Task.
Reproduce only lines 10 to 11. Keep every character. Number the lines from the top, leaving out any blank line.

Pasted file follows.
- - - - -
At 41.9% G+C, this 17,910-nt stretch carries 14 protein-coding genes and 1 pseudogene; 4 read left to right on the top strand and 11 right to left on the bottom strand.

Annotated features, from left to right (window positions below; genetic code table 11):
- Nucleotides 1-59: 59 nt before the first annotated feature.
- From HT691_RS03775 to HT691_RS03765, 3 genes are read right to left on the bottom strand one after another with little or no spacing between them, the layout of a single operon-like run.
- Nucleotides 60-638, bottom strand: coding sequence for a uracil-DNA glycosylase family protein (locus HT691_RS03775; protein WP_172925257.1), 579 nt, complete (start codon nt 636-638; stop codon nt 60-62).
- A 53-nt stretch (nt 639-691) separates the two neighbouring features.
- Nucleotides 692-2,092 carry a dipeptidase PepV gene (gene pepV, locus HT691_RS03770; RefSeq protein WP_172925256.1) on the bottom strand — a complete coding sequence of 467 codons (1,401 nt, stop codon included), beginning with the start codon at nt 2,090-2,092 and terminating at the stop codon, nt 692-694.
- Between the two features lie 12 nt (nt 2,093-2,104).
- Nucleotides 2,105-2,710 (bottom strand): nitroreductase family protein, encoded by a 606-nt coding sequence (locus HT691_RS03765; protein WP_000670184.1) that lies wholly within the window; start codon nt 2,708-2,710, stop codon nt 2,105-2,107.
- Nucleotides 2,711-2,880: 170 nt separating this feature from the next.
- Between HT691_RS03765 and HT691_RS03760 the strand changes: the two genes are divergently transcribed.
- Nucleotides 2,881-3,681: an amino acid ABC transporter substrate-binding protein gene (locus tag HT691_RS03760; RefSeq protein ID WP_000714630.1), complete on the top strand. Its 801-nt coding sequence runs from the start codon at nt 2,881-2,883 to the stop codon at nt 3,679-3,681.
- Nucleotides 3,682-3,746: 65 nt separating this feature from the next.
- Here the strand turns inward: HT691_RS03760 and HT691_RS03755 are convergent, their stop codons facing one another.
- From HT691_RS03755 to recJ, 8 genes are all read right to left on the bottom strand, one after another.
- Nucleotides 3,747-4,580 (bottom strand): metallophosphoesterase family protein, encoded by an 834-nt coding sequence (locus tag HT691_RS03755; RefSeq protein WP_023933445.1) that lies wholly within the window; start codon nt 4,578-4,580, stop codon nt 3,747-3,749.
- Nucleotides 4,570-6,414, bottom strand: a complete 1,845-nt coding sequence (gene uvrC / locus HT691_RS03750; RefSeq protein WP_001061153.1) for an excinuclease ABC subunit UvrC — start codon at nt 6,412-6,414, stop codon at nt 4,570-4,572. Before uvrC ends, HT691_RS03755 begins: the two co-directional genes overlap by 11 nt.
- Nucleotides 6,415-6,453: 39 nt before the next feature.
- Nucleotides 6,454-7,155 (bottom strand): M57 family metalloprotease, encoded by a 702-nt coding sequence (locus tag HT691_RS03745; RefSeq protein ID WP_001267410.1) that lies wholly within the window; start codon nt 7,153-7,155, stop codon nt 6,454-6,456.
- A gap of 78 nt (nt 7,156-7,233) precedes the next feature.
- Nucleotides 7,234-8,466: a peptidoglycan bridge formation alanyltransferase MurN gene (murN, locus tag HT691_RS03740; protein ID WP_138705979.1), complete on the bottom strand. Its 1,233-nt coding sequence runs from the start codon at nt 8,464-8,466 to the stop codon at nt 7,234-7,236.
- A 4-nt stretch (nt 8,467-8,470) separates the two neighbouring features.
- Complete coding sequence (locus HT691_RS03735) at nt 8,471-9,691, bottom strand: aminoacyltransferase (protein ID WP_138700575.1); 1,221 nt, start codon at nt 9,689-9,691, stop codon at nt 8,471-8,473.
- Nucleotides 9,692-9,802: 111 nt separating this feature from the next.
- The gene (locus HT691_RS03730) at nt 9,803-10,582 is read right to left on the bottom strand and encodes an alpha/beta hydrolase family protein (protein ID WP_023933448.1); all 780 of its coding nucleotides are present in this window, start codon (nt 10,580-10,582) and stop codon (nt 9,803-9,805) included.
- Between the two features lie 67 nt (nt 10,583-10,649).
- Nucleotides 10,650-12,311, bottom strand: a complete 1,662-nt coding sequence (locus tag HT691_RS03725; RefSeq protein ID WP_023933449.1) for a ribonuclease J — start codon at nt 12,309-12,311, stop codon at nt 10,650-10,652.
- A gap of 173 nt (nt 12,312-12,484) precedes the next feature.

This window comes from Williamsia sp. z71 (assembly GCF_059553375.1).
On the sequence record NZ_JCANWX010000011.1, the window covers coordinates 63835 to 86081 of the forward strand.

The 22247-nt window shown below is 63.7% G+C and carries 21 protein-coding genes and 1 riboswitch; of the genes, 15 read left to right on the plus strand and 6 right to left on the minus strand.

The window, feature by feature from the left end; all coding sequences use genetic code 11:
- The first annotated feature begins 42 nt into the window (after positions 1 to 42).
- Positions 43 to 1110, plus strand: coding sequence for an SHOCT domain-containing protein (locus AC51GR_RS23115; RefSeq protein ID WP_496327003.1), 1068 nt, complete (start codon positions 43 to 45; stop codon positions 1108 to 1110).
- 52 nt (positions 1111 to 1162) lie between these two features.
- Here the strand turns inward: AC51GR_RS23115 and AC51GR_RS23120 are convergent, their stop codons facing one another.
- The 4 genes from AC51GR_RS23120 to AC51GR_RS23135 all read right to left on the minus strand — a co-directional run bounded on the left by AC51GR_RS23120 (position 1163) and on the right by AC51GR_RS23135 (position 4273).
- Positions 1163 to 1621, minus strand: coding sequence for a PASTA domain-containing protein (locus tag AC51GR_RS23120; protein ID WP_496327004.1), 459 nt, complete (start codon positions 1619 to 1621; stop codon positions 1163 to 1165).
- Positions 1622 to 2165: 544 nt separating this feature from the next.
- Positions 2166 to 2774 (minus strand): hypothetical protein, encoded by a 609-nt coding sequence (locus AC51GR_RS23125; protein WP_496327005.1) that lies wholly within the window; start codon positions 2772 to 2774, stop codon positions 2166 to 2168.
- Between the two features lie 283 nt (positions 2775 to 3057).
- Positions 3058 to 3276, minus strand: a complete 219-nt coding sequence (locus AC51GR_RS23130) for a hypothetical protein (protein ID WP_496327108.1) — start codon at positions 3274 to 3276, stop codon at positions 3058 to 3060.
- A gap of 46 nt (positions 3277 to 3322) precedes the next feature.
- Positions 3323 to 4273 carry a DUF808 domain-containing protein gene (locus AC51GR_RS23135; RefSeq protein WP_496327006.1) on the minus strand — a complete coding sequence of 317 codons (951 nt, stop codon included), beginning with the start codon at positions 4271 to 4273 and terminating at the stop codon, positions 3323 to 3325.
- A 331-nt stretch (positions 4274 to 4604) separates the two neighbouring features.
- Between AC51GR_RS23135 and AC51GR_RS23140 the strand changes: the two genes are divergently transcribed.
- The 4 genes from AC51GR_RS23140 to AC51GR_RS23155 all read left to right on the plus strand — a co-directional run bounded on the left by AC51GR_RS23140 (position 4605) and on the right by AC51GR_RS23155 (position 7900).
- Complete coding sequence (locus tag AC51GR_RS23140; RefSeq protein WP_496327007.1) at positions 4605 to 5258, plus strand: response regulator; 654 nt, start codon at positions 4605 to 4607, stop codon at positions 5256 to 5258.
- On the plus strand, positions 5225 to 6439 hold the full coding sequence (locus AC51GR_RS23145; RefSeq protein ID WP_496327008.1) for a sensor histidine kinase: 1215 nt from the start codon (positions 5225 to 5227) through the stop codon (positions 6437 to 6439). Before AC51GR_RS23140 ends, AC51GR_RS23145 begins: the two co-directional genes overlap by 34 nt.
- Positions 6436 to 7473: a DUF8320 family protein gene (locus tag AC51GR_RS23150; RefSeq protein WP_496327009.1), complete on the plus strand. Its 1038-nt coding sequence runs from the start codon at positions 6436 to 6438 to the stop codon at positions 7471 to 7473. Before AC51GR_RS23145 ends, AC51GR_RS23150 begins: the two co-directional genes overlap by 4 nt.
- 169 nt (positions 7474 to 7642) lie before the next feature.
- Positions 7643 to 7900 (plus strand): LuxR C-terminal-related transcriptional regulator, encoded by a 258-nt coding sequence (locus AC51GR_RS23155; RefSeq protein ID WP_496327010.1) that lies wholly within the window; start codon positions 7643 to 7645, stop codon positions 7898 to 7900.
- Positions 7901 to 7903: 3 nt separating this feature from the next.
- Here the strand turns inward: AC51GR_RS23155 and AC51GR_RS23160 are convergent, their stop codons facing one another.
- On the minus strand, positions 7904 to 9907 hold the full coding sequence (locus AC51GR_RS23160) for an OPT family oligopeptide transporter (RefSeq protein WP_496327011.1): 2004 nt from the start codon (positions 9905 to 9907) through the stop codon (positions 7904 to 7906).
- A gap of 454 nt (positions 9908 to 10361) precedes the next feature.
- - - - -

- Nucleotides 2,711-2,880: 170 nt separating this feature from the next.
- Between HT691_RS03765 and HT691_RS03760 the strand changes: the two genes are divergently transcribed.